Registration Number 7705
It Carried A Torch Singer And Trusty
This aircraft is a Buhl CA-8 Senior Air Sedan, S/N 39 (ATC
#GR2-46), built in August 1928 by Buhl Aircraft Company, Marysville,
MI. It had a 400-410 HP Pratt & Whitney Wasp engine, S/N
816. It weighed 6,100 pounds and left the factory as an eight-place
airplane. It was sold new on October 4, 1928 for $21,000 to the Casco
Development Co. Butte, MT for, “visiting mining properties,
U.S., Central and South America.” W.A. Clark III was
president and Director of Casco. The assigned pilot was Harold
J. “Jack” Lynch (transport license #1101) of Los
Angeles, CA. This airplane visited Tucson twice.
We find 7705 in Tucson on October 16, 1928 piloted by Jack Lynch.
He carried two passengers, Mrs. W.A. Clark and her daughter,
on their way from Los Angeles to El Paso, TX. Ten days later,
on October 26, 1928, we find the airplane again in Tucson headed
from El Paso to Los Angeles with pilot Lynch carrying three
passengers this time, Mr. Clark, R.I. Wescott and singer Helen
Morgan. Some visitors may remember her work of the late
20s, “Can't Help Lovin' Dat Man" and "Bill".
Below, an undated photograph of 7705 (cited, left sidebar). Although undated, the photo is probably earlier than May, 1932 when the "NX" registration was approved (see below). It would have worn "NX7705" on its wing if this photo was taken after that. Pilot Lynch stands by the airplane and inscribed this personal token, "To My Pal Pete. Sincerely, Jack Lynch." Lynch wears a double-breasted blazer, cap and knickers.
Buhl 7705 With Pilot Lynch, Date & Location Unknown (Source: Flickr)
The airplane moved to Los Angeles and, on April 22, 1932, Mr. Clark
applied for an experimental license for the airplane for,
“parachute exhibition dropping.” It was approved
for “X” license May 4, 1932, but it seems Mr. Clark
didn’t get to see much parachuting. He was reported
deceased in May. Indeed, he and Mr. Lynch were killed in an accident, which was reported in the Prescott (AZ) Evening Courier of May 16, 1932. Headlined "CLARK AND LYNCH KILLED IN VERDE CRASH," the article reported that Lynch was instructing Clark in the art of blind or instrument flight. A technique then of decending from clouded areas was to put the airplane into a spin and recover from the spin once clear air was reached.
Their airplane was put into a spin and it never recovered. Both men were killed instantly. Clark was 29 and Lynch 43 years old. They left two wives and five children between them. The airplane they crashed in was NC6481, a Stearman C-3B, not a Register airplane. Photos of NC6481, and of Lynch and Clark, are at the link. More information is at the biography page link for Lynch, above.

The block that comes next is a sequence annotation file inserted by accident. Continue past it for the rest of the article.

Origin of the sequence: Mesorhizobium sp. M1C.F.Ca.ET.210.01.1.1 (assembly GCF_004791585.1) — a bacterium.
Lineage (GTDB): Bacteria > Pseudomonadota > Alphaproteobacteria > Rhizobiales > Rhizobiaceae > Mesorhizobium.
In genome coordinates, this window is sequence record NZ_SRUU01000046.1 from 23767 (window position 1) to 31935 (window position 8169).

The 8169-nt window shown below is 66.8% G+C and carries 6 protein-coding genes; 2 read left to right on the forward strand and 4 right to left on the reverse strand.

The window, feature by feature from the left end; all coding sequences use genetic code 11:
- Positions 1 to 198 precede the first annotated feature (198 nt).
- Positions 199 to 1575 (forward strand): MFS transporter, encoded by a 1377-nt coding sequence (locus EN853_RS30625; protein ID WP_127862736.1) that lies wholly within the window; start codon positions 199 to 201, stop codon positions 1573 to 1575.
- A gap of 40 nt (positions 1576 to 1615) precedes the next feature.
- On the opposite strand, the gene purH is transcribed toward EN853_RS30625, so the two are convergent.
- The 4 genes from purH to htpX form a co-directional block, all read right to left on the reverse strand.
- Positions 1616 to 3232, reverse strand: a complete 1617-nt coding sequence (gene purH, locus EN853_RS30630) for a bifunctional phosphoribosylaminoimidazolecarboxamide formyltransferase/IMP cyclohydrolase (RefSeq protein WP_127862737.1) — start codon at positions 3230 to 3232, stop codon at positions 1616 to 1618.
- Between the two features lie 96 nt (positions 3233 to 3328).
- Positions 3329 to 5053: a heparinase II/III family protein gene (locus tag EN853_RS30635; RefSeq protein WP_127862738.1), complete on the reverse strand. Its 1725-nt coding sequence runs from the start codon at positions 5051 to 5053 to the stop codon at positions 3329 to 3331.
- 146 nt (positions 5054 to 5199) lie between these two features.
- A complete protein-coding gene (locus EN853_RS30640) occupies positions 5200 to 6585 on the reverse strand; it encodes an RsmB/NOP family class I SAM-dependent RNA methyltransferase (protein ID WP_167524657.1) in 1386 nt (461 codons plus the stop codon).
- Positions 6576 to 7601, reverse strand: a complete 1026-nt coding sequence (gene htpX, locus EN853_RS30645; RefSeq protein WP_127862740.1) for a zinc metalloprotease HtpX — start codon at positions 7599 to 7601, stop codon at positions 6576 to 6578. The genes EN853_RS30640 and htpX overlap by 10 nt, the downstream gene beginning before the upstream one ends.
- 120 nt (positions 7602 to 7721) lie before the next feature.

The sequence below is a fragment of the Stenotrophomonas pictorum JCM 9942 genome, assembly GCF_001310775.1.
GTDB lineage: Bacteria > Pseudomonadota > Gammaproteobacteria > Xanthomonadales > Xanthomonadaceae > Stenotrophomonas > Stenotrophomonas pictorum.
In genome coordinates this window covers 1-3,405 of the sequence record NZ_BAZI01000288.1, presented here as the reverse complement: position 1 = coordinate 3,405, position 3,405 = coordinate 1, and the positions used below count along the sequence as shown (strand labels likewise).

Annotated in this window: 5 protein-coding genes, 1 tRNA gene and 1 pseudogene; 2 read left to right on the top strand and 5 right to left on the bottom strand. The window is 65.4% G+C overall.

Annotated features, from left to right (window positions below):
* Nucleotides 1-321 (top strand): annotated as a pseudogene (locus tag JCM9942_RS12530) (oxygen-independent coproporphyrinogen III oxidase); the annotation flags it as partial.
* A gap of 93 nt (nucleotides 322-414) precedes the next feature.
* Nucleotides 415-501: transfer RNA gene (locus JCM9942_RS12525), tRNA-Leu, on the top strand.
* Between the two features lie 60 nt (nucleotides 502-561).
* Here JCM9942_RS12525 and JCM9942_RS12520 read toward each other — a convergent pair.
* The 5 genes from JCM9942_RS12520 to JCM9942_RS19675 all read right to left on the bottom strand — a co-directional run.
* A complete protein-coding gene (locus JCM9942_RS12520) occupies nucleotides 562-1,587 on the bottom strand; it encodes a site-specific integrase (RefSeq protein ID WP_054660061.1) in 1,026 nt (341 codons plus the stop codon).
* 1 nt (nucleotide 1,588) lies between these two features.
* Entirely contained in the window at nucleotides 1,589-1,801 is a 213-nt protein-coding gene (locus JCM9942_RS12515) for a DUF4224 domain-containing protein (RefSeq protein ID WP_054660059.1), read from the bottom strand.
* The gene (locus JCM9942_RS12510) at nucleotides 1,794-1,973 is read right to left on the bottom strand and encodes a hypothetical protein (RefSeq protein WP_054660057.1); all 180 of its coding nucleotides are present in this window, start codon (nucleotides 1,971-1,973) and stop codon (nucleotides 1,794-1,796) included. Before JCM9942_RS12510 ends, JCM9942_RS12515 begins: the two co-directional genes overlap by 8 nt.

In Clark's absence, Buhl 7705 was still modified to, “demonstrate
the Trusty Life-Saving Device which is built into the plane.”
It was desired to make an 8-month tour of the U.S. with two
pilots and four professional parachute jumpers to demonstrate
the device patented by Harry P. Trusty. The Trusty system
was essentially parachutes for the pilot’s and each
passenger’s seat that were controlled by the pilot.
There is no record of the results of testing, but Mr. Trusty
bought the airplane on June 21, 1933. As of May 1, 1935, he had re-covered
the rear of the fuselage, wings and tail surfaces at Aero
Trades, Roosevelt Field, NY. The airplane had accumulated
600:00 flight hours.
An undated (but probably sometime in May 1935) letter from
Mr. Trusty to Mr. Eugene Vidal, D.O.C., Washington, DC is
part of this aircraft’s NASM record. On the letterhead
of “The Trusty Life Saving Device for Passenger Carrying
Aircraft” Los Angeles, CA, Mr. Trusty writes:
“Dear Mr. Vidal:
"Regarding the experimental license on my Buhl Air Sedan,
equipped with the trusty Life Saving Device, I wish
to know if it will now be possible for me to obtain
and NC license in place of my experimental license since
my Life Saving Device is no longer in the experimental
stage; also in view of the following.
“The Aero Trades Corporation, at Roosevelt Field,
has just completely overhauled my plane. This included
recovering and doping all wings, tail surfaces and the
rear end of the fuselage. Also repainted the whole ship.
They installed new approved type navigation lights and
new gasoline gauges.
“Mr. Donald B. Walling, of Roosevelt Field, gave
the motor a major overhauling [this overhaul is not
mentioned in the NASM record].
“The propeller and hub were inspected and tested
by The Pester Propeller Service [also not mentioned
in the “official” record].
“All the work was inspected and approved by the
Department of Commerce at Roosevelt Field, and my plane
and motor are now in A-1 condition.
“Kindly advise me regarding this matter as early
There is no record of the response to Trusty's request. He sold
the airplane on October 22, 1937 to William M. Keenan who planned
to convert it to 6 or 8-passenger configuration. No bill of
sale or other documents were submitted to the government,
however, and the registration had already been cancelled as
of November 16, 1936. No further information for this, seemingly pristine,
UPLOADED: 07/26/05 REVISED: 12/17/09, 02/25/15